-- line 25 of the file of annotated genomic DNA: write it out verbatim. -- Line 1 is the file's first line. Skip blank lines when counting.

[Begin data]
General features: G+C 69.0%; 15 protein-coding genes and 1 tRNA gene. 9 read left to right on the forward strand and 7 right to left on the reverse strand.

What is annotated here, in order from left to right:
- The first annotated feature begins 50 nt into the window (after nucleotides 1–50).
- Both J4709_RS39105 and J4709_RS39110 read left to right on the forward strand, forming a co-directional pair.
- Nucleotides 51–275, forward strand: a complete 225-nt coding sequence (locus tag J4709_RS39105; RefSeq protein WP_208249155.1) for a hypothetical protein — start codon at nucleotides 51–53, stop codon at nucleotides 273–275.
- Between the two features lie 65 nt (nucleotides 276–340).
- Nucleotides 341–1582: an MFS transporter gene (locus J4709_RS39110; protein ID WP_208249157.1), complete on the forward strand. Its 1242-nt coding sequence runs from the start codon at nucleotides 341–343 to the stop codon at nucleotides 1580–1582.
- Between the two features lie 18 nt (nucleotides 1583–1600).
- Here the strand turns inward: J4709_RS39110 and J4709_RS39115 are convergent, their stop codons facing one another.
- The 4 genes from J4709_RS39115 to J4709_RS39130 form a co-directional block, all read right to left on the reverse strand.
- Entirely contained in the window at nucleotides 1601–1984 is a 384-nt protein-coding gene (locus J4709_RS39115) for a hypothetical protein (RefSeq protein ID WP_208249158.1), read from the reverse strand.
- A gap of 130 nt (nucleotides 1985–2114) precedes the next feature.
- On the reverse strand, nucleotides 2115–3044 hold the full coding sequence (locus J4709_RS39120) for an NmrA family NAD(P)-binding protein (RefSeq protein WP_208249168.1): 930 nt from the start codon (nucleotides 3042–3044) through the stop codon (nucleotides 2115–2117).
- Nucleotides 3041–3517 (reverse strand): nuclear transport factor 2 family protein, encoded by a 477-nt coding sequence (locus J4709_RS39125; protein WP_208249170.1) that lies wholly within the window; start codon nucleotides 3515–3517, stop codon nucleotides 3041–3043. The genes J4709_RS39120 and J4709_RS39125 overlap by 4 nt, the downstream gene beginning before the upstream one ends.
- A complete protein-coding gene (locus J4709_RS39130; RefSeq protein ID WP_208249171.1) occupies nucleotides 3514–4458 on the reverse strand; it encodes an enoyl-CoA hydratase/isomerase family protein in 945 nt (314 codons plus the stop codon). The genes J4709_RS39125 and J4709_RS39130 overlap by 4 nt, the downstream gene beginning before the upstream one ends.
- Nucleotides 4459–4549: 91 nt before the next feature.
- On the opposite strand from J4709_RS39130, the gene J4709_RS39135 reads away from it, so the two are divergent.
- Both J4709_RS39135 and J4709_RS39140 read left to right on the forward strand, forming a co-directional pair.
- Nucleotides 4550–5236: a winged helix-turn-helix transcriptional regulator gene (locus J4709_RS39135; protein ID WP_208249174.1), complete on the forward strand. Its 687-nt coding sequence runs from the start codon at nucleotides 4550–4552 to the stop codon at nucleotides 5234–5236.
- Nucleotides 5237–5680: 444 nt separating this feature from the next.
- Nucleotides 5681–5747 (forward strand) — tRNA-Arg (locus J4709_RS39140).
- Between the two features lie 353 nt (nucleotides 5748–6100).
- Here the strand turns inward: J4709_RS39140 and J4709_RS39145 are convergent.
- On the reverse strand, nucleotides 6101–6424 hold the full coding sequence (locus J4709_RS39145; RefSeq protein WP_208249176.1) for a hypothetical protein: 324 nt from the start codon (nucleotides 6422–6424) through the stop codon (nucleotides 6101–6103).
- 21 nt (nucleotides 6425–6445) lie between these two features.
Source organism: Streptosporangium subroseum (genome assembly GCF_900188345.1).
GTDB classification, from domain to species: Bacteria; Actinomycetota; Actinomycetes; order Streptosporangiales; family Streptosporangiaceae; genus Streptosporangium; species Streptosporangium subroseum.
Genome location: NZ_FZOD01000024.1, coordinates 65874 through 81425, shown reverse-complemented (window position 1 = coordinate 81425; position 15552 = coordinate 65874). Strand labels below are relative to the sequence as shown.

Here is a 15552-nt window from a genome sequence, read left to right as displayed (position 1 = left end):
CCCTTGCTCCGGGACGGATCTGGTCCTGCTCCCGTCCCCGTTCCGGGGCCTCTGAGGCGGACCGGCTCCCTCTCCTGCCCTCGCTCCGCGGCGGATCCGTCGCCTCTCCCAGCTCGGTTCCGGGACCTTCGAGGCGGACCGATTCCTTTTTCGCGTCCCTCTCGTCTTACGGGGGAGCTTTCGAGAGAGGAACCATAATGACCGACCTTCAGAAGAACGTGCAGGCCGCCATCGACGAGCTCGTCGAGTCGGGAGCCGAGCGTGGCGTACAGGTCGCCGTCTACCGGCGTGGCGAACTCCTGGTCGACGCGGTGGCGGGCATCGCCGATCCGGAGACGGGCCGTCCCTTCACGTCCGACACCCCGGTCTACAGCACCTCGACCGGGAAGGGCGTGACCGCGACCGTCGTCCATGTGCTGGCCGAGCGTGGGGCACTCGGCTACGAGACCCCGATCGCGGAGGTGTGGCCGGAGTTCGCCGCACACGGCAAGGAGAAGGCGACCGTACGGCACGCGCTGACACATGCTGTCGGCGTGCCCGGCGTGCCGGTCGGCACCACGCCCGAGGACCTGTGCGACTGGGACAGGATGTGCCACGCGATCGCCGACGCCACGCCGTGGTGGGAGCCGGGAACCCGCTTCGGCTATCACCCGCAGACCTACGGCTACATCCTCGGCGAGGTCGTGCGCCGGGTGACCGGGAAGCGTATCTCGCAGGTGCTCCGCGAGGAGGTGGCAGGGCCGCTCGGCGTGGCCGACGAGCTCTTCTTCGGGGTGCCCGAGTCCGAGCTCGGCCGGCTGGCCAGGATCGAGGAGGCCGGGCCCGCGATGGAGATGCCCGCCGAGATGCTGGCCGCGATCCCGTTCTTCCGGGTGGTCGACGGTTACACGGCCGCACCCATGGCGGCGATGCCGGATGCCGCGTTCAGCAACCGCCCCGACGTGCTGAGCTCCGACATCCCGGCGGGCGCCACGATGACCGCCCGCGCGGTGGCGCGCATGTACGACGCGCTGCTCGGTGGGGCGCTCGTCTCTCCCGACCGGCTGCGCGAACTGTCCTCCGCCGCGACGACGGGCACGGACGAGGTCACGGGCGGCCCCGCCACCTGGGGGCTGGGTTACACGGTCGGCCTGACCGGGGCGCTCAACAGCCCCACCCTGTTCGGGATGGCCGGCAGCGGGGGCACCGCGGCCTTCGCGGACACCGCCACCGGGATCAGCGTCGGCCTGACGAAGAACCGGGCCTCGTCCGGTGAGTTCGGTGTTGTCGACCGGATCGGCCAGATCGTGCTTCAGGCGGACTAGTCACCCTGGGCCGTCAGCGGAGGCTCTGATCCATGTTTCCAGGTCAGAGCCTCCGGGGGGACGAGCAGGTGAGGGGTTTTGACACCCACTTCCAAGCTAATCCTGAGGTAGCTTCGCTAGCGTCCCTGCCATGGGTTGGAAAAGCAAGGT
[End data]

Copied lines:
- 21 nt (nucleotides 6425–6445) lie between these two features.